by Deborah Franklin
Dr. Zibin Guo leads a tame version of wheelchair tai chi in Beijing, but he envisions a more competitive version someday /University of Tennessee at Chattanooga
Wheelchair athletes have been racing the pavement -- and basketball, rugby, and tennis courts -- for years. NPR's Joe Shapiro says that when you spend a little time with these jocks, as he has for a number of stories, your image of life in the chair changes fast.
"Think about what it takes to propel a manual wheelchair around all day," Shapiro says. "A gym membership and hours of dumbbell curls couldn't get you a ripped body any better."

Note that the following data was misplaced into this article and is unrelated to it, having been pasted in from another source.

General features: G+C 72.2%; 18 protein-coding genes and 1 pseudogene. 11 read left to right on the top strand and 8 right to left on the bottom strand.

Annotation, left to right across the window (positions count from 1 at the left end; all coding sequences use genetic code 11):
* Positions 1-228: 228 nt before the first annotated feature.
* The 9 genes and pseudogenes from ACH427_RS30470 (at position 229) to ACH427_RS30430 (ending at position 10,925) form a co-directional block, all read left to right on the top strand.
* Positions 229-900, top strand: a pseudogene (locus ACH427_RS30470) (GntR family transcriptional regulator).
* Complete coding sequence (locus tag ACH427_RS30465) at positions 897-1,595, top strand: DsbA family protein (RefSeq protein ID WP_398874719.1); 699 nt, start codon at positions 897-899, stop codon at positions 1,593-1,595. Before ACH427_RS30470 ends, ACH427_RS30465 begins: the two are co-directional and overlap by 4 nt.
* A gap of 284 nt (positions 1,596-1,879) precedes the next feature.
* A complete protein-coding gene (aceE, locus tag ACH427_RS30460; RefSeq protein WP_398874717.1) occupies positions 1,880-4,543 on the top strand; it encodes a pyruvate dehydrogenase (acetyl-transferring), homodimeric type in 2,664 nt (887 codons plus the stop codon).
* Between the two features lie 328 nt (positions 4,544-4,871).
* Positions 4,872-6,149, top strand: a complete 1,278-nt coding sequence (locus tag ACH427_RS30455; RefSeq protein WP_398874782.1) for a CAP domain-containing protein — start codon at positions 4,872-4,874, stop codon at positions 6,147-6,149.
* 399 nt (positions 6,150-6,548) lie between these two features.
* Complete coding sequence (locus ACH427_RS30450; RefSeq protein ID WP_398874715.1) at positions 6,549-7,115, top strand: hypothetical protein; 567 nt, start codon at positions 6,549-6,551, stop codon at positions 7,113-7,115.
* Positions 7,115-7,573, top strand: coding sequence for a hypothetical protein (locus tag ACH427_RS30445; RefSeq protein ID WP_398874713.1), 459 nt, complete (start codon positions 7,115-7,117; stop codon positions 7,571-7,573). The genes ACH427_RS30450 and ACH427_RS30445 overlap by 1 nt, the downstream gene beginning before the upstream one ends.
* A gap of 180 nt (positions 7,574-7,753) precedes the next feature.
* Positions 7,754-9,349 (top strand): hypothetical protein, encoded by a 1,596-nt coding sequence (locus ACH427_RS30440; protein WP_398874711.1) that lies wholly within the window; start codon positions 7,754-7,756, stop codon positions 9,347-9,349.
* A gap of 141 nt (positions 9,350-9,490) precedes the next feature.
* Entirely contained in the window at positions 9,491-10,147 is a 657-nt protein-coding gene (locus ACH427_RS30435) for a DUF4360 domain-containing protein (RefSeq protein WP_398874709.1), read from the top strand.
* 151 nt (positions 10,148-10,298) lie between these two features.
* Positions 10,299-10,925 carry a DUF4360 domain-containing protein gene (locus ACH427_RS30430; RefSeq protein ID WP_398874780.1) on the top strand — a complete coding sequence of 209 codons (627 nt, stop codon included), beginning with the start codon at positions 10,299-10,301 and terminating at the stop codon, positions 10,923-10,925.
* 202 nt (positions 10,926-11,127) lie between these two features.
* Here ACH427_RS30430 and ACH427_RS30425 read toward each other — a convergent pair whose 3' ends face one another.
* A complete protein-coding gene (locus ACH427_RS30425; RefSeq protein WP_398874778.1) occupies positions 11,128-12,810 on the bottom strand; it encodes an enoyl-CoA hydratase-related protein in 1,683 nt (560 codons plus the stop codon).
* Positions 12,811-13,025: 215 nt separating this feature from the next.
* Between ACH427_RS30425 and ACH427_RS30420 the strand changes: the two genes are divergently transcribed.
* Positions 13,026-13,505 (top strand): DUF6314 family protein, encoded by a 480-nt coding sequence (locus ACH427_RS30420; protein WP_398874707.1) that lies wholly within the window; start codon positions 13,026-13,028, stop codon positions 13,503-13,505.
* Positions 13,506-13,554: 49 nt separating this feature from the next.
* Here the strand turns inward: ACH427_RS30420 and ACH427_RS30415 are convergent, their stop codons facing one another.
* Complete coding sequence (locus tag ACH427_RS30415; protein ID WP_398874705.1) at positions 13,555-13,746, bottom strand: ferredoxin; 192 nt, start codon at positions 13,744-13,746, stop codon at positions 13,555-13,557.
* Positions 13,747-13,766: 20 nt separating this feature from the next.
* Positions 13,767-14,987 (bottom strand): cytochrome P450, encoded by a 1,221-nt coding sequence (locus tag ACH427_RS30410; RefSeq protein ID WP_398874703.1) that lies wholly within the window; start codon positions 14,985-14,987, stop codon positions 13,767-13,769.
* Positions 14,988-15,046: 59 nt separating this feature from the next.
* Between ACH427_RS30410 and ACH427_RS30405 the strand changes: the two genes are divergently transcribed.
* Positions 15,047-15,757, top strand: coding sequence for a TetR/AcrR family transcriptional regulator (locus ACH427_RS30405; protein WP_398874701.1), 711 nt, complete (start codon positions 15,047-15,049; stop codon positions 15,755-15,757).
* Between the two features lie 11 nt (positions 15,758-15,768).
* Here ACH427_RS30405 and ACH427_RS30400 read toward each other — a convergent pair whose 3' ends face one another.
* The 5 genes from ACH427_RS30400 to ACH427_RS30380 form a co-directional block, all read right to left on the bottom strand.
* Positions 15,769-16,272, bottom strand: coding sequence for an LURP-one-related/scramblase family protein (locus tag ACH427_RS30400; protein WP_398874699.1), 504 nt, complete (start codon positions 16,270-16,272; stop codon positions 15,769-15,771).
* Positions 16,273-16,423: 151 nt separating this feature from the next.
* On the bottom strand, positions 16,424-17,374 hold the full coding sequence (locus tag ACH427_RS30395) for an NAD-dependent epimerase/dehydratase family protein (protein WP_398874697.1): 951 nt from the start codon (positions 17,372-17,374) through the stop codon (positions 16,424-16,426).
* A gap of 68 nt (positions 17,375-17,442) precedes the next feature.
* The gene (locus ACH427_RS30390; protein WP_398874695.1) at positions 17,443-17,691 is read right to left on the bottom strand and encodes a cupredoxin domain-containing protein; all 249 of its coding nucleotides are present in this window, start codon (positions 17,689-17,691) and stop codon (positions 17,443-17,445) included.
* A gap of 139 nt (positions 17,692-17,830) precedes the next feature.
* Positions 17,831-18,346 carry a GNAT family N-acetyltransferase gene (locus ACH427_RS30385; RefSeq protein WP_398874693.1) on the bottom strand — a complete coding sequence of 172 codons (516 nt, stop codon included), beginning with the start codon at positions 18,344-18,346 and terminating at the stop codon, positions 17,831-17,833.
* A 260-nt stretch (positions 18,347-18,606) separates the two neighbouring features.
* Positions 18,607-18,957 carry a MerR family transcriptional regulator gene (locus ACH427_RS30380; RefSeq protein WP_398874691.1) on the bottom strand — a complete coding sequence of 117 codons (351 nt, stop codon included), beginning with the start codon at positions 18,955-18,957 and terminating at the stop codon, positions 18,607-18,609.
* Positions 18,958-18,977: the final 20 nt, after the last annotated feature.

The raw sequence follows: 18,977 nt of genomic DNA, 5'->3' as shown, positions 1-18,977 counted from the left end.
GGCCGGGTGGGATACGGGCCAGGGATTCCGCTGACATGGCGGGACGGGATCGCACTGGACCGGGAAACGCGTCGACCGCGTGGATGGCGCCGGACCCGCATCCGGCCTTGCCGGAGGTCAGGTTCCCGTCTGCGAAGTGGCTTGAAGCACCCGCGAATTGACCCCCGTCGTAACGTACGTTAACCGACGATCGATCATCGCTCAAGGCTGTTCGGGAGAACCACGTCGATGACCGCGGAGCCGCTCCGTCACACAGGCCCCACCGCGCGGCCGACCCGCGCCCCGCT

Recently we learned of a slightly less murderous variation on that theme out of the University of Tennessee at Chattanooga.
Zibin Guo, a UTC anthropologist, has adapted the martial art for people in wheelchairs, as a gentle, self-paced form of exercise that can get even the very sick and recently injured moving.
In a tiny pilot study of his concept at UTC, elderly survivors of stroke and people with multiple sclerosis liked the program.
Guo says there's also a place for a jock version of the sport. He's organizing an annual national competition with Chinese Paralympics officials in Beijing.